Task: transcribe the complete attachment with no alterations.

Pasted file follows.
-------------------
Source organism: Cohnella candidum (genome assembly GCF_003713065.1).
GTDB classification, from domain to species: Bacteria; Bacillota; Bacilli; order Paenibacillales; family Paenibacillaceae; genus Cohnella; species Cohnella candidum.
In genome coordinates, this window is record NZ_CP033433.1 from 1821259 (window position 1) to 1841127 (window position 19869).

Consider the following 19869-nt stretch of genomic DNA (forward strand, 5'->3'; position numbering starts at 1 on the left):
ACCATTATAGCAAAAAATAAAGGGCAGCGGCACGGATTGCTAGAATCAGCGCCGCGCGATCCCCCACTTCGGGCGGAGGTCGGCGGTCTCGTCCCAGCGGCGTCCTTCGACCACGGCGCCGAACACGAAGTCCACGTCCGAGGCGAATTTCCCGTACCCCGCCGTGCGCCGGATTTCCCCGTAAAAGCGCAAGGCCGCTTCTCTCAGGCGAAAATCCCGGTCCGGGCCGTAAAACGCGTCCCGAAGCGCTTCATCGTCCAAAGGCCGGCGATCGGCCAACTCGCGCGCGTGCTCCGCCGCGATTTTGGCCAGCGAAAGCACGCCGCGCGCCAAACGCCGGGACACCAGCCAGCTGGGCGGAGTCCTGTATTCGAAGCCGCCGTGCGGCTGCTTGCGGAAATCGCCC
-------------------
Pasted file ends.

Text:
Source organism: Cohnella candidum (genome assembly GCF_003713065.1).
GTDB classification, from domain to species: Bacteria; Bacillota; Bacilli; order Paenibacillales; family Paenibacillaceae; genus Cohnella; species Cohnella candidum.
In genome coordinates, this window is record NZ_CP033433.1 from 1821259 (window position 1) to 1841127 (window position 19869).

Consider the following 19869-nt stretch of genomic DNA (forward strand, 5'->3'; position numbering starts at 1 on the left):
ACCATTATAGCAAAAAATAAAGGGCAGCGGCACGGATTGCTAGAATCAGCGCCGCGCGATCCCCCACTTCGGGCGGAGGTCGGCGGTCTCGTCCCAGCGGCGTCCTTCGACCACGGCGCCGAACACGAAGTCCACGTCCGAGGCGAATTTCCCGTACCCCGCCGTGCGCCGGATTTCCCCGTAAAAGCGCAAGGCCGCTTCTCTCAGGCGAAAATCCCGGTCCGGGCCGTAAAACGCGTCCCGAAGCGCTTCATCGTCCAAAGGCCGGCGATCGGCCAACTCGCGCGCGTGCTCCGCCGCGATTTTGGCCAGCGAAAGCACGCCGCGCGCCAAACGCCGGGACACCAGCCAGCTGGGCGGAGTCCTGTATTCGAAGCCGCCGTGCGGCTGCTTGCGGAAATCGCCC